had described. I think the floating point capability was the biggest
    surprise (not thinking of the bug).

    I think 80686 was a number they had already used for something entirely
    different or maybe it was another company that had used it, which was at
    least part of why they dropped the number.

    Knut

  4. Re: life extension of old computers thanks to opensource Contiki

    Knut Roll-Lund wrote:


    > I think 80686 was a number they had already used for something
    > entirely different or maybe it was another company that had used it,
    > which was at least part of why they dropped the number.
    >
    > Knut




    Hi!



    The most significant difference with the Pentium PRO is, that it have
    speed-problems with "not" 32bit OS (Win9x/ME, DOS etc.). So a 200MHz
    i586 is faster than the 200Mhz i686, in DOS for example, but never in
    NT and so, not to mention the faster (full speed [200MHz at that time],
    CPU integrated) 2nd Level cache.
    They corrected that speed-behaviour with the P2 and P3 (bez MS wanted
    to sell 9x/ME, I would say...), the so called P6-Core CPU´s. And the
    Tualatin (though Pentium III) is again an i686, whatever this means
    :-). I think it is the partly RISC build, why they call it i686.

    The Pentium CORE have not been changed since the 'Microopcode P4',
    which are made for Video and Audio purposes.... they have no thrust
    :-)))
    except the EE, but I would rather use its power for shopping and so :-)
    0.22HP :-)


    I did not know that the P4 is also having RISC parts.





    Best Regards,

    Daniel Mandic

  5. Re: life extension of old computers thanks to opensource Contiki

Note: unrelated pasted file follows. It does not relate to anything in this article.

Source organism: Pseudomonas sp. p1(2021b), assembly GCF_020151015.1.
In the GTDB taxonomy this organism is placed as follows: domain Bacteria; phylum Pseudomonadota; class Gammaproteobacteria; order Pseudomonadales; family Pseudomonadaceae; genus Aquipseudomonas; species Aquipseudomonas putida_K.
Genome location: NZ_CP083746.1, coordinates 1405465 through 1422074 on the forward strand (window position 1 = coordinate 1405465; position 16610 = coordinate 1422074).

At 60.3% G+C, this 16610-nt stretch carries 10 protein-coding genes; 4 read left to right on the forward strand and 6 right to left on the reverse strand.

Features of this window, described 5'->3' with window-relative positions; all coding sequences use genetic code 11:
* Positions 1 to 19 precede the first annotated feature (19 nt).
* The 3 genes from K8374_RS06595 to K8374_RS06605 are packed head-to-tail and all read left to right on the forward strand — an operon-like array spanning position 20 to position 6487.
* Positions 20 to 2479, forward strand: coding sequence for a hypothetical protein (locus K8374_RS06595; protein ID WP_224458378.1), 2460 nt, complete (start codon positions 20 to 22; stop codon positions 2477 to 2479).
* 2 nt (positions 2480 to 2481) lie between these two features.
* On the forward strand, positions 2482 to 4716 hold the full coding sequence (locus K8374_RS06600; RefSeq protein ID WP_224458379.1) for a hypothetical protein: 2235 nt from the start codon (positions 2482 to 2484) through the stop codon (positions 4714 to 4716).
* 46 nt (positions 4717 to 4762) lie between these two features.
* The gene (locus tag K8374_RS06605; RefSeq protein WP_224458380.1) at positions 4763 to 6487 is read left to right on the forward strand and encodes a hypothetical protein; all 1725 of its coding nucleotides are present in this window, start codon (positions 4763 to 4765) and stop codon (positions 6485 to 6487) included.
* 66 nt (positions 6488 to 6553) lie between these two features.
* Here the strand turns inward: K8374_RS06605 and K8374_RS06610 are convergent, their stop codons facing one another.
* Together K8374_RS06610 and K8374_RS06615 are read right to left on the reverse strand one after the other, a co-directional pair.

Peter de Vroomen wrote:

    > > Dear Peter, I think you mean the i686. Look at the P4 Power-Ratings!
    > > That Thing cannot be with RISC. Also the i586 Clone AMD XPxxxx... no
    > > RISC.

    >
    > Well, actually I meant that all instructions are executed in hardware.
    > You're quite right about all the rest .
    >
    > PeterV




    Hi Peter!



    I am never being right.





    Kind Regards,

    Daniel Mandic

  6. Re: life extension of old computers thanks to opensource Contiki

    Daniel Mandic did eloquently scribble:
    > Hi Peter!
    > I am never being right.


    Finally something we can all agree on.
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    | | graphical shell for a 16 bit patch to an 8 bit |
    |Andrew Halliwell BSc(hons)| operating system originally coded for a 4 bit |
    | in |microprocessor, written by a 2 bit company, that|
    | Computer Science | can't stand 1 bit of competition. |
    -----------------------------------------------------------------------------

  7. Re: life extension of old computers thanks to opensource Contiki

    Knut Roll-Lund wrote:

    > I think 80686 was a number they had already used for something entirely
    > different or maybe it was another company that had used it, which was at
    > least part of why they dropped the number.


    AIUI, it's because numbers can't be registered as trademarks in some
    countries.

    --
    Duncan Snowden.